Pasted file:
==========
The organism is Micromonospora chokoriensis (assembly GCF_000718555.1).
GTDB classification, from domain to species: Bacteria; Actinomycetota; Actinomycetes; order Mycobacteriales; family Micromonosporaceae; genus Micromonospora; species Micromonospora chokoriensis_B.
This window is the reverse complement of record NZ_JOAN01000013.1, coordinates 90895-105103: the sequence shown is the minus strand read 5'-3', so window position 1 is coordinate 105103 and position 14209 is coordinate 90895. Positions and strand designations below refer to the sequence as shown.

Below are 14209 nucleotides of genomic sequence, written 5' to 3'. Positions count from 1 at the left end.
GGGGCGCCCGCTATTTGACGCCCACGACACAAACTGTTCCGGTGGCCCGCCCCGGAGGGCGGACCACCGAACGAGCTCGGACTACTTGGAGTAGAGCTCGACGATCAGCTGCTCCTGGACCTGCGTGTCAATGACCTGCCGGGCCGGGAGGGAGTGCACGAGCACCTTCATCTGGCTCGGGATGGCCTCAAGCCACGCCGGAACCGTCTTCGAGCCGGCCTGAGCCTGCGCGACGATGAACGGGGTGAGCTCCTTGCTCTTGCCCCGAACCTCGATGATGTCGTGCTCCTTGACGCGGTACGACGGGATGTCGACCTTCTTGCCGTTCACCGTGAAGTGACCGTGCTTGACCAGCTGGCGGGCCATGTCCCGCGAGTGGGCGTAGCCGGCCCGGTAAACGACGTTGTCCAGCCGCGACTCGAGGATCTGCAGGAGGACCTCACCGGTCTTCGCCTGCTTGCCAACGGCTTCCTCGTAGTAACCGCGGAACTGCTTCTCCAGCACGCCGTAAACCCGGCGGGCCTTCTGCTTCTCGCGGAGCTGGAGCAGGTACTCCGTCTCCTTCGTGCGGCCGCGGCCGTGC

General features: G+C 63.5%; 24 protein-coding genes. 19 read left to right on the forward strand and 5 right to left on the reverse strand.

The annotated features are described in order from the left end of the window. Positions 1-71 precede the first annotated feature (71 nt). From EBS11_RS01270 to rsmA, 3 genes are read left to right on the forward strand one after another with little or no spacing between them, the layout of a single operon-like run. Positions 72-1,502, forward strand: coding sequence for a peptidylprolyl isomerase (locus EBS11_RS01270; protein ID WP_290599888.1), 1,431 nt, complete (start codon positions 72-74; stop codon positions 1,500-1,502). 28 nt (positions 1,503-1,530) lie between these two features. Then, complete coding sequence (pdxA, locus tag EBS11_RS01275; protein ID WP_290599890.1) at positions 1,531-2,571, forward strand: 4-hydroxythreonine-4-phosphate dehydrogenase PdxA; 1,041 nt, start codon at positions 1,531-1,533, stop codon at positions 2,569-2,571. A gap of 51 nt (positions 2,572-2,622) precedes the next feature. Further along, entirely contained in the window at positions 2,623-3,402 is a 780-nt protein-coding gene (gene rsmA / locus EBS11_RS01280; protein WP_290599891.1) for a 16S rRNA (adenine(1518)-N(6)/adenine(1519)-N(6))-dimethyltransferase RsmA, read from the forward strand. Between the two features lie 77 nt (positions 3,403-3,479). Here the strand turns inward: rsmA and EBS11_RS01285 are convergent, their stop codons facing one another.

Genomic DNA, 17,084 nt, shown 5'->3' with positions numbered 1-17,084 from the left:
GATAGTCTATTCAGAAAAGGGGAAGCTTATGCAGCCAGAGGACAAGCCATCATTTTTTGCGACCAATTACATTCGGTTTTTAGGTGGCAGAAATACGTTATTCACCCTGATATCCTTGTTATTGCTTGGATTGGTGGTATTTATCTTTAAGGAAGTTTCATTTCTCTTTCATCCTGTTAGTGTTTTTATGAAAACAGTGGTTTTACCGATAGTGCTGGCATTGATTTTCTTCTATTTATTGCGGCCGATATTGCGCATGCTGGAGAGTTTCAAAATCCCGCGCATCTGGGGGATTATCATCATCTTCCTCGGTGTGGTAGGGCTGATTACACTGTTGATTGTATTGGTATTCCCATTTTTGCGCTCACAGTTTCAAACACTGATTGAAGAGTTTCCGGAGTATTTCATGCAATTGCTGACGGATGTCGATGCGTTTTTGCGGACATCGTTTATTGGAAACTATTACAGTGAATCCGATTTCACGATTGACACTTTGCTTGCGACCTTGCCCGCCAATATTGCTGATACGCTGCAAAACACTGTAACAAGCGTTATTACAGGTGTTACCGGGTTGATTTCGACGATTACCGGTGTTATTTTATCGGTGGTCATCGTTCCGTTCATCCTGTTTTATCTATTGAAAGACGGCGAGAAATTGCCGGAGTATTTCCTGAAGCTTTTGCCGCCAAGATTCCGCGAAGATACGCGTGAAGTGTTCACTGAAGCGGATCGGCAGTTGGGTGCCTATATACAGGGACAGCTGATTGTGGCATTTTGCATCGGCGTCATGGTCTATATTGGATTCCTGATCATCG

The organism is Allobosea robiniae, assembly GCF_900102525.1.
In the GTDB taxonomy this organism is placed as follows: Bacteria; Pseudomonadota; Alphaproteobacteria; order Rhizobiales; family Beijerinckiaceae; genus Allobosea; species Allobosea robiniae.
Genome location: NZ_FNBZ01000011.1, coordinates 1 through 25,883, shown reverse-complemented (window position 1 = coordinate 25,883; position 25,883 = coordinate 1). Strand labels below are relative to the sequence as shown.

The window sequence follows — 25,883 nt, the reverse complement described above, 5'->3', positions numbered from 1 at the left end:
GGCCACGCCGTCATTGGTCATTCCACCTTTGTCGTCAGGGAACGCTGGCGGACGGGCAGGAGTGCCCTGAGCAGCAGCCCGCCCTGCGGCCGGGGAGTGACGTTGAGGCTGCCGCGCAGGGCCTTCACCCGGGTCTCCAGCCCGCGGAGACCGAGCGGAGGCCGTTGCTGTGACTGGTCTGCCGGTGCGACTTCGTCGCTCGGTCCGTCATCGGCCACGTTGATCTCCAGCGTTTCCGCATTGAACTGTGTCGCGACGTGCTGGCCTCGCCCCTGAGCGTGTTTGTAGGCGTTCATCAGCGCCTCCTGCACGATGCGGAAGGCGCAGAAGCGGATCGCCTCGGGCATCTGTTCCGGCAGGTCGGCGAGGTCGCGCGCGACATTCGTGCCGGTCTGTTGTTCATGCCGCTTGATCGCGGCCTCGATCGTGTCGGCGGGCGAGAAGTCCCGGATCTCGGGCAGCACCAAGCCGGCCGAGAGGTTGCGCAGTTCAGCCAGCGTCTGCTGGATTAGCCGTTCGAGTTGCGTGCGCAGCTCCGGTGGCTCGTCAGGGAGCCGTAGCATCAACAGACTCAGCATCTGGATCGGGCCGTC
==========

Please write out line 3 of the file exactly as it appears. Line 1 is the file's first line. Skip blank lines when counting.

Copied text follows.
This window is the reverse complement of record NZ_JOAN01000013.1, coordinates 90895-105103: the sequence shown is the minus strand read 5'-3', so window position 1 is coordinate 105103 and position 14209 is coordinate 90895. Positions and strand designations below refer to the sequence as shown.